Clinical use: The 3 aminoglycosides have been used in a wide variety of infections, usually in hospitalised patients, many with immunocompromised conditions. Sisomicin has performed well in most clinical studies, including excellent results when treating compromised patients with difficult or refractory Ps. aeruginosa infections. In comparative studies, sisomicin has been shown to have a marginal advantage in efficacy when compared with gentamicin and tobramycin. Nephro- and ototoxicity have been similar or less in these studies. Unfortunately, no really large scale comparative studies have been undertaken, although it seems to be a generally more active compound than gentamicin and no more toxic. Probably the main reason for its overall lack of impact is its susceptibility to most of the enzymes which inactivate gentamicin and tobramycin.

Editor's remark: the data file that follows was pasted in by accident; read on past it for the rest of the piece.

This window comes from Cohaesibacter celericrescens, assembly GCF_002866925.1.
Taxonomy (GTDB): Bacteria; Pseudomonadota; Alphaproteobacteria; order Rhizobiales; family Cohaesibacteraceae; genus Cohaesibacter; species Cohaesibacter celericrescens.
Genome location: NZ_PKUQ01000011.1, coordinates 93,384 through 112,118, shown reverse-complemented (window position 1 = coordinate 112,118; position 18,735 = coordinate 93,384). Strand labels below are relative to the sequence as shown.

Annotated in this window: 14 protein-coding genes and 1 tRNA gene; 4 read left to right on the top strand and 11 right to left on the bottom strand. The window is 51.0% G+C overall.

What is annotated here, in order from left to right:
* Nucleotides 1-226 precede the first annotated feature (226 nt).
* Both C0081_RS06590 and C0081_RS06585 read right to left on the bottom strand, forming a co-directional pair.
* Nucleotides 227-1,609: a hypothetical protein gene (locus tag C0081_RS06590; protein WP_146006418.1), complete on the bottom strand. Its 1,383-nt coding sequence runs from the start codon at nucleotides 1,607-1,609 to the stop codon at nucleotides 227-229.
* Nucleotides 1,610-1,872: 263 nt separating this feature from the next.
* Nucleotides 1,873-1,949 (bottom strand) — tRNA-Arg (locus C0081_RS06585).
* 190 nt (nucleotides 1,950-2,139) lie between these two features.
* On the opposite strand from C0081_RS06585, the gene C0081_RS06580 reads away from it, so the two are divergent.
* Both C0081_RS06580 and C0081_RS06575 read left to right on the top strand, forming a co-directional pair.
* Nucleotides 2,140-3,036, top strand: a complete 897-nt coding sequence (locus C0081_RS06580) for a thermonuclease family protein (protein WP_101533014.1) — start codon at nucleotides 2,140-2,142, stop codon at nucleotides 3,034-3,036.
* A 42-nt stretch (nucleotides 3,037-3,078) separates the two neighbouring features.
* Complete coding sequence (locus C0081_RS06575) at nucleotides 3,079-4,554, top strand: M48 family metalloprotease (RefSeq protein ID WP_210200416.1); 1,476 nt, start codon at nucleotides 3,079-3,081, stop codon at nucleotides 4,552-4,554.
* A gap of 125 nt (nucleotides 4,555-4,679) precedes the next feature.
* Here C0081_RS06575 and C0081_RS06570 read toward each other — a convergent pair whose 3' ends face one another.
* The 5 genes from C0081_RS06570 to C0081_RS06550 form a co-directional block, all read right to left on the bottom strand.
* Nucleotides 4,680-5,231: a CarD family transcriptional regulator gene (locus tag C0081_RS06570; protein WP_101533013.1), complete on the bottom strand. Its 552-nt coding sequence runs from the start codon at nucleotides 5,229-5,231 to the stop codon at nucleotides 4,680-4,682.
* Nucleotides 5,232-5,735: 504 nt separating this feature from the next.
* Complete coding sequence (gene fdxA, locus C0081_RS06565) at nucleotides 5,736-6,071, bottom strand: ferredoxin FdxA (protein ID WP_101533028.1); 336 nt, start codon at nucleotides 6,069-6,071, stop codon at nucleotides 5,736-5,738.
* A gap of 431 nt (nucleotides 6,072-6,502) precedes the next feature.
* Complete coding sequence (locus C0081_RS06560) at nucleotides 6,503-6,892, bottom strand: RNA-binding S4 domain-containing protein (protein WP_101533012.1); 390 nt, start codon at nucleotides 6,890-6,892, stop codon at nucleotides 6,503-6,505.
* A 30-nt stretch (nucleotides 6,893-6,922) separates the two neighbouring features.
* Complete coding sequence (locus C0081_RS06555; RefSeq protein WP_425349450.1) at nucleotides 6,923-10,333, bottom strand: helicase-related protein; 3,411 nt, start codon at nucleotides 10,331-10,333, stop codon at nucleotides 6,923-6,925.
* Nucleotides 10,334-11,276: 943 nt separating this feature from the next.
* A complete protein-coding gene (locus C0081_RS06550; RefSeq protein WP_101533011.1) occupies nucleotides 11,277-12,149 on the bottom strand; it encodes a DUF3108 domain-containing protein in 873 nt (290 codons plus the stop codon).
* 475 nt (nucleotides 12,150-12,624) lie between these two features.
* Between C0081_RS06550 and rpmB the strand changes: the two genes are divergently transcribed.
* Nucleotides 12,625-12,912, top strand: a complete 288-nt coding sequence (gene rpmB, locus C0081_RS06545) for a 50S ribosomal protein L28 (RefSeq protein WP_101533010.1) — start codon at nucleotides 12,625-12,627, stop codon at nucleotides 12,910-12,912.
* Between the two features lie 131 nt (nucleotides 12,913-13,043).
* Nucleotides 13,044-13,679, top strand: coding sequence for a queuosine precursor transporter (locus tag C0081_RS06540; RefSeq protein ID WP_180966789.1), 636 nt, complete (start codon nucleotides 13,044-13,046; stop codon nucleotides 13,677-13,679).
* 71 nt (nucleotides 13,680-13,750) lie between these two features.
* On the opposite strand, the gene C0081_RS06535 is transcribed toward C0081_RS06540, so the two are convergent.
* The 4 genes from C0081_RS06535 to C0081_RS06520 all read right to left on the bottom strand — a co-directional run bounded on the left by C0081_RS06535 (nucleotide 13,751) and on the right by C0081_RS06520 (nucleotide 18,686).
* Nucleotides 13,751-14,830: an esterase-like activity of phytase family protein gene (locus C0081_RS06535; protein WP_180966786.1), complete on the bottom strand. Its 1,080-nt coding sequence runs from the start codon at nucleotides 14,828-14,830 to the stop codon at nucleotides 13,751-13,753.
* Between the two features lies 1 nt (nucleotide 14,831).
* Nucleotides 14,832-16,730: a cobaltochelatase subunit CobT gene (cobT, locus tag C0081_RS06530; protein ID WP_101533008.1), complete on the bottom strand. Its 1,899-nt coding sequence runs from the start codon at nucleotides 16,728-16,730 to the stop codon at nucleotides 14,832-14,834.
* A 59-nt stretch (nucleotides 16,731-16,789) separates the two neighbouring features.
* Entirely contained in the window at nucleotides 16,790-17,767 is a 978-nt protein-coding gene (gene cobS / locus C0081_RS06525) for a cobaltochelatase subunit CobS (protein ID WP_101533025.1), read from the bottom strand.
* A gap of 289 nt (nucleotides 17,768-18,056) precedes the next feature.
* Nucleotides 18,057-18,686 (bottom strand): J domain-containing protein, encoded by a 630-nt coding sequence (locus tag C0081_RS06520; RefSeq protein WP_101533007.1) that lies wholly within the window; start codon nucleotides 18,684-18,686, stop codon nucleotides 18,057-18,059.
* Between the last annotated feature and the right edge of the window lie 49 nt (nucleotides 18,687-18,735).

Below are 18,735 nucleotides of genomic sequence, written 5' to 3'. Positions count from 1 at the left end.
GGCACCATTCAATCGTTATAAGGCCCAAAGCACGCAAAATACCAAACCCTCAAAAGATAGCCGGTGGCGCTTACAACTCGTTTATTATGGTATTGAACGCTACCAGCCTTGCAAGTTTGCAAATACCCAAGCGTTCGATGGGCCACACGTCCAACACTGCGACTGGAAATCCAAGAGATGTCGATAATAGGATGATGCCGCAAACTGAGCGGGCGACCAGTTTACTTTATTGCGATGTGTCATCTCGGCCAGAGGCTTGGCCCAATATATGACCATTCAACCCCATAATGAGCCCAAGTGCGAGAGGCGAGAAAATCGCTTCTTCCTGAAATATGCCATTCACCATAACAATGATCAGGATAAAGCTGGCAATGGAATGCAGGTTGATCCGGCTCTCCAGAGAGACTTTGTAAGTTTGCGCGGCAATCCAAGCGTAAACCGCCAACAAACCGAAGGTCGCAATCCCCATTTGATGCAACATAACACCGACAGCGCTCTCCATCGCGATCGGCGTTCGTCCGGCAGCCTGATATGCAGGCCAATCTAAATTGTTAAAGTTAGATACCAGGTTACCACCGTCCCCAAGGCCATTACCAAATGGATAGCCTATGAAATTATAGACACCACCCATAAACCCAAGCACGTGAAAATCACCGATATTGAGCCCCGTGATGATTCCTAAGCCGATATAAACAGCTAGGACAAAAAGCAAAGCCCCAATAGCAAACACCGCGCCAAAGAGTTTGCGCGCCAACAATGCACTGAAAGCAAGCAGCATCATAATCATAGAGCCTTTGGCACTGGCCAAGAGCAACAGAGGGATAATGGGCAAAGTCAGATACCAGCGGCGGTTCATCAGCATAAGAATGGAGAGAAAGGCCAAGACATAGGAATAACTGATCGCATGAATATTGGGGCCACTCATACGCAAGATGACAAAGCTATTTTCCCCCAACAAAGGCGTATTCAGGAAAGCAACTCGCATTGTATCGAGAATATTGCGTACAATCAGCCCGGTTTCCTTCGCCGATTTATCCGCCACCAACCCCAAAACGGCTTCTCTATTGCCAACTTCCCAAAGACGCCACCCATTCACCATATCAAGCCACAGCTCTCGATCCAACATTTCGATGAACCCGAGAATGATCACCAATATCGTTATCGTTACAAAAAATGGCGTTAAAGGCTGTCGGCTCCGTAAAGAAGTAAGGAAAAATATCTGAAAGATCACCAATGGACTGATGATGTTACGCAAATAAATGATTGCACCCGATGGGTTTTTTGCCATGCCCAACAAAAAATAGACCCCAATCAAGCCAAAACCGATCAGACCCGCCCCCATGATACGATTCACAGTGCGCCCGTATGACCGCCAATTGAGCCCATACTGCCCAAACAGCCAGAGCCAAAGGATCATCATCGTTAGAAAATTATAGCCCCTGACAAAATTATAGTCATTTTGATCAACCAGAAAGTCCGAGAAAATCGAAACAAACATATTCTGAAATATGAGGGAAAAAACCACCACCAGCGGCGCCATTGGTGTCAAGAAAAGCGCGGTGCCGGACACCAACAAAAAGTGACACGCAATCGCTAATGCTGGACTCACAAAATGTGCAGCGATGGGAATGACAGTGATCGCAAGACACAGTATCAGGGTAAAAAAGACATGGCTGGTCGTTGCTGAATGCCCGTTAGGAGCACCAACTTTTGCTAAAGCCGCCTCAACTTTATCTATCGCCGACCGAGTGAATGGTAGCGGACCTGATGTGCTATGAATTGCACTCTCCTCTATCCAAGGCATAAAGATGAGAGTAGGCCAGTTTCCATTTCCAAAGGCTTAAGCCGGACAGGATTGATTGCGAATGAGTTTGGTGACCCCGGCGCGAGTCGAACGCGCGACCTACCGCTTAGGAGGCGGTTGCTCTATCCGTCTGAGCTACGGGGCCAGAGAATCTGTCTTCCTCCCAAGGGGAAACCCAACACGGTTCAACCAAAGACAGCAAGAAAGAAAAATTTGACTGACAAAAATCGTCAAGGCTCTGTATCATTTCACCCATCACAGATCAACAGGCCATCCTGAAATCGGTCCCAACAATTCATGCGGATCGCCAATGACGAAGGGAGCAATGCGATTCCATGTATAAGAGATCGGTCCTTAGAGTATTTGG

Clinical studies with netilmicin have shown it to be a highly effective agent for life-threatening infections in immunocompromised hosts at doses similar to and greater than those normally used for gentamicin. One prospective controlled study showed netilmicin to be more efficacious in terms of eliminating pathogens than gentamicin, a difference seen most clearly with Klebsiella-Enterobacter infections and soft tissue sepsis (all pathogens being sensitive to both agents). In all carefully monitored studies, ototoxicity has been rare; in a prospective, randomised controlled trial, netilmicin was shown to be significantly less ototoxic than tobramycin. Cumulative prospective studies suggest also that netilmicin is probably less nephrotoxic than either tobramycin or gentamicin. This marginal improvement in terms of antibacterial spectrum, clinical efficacy and reduced oto- and nephrotoxicity suggests that netilmicin could well become the aminoglycoside of first choice. Netilmicin is certainly indicated wherever ototoxicity is more likely or is a less acceptable risk, e.g. dialysis patients, the blind, the elderly, neonates, and patients needing prolonged or repeated courses of aminoglycoside therapy (e.g. neutropenics and patients with malignant disease or receiving immunosuppressive therapy).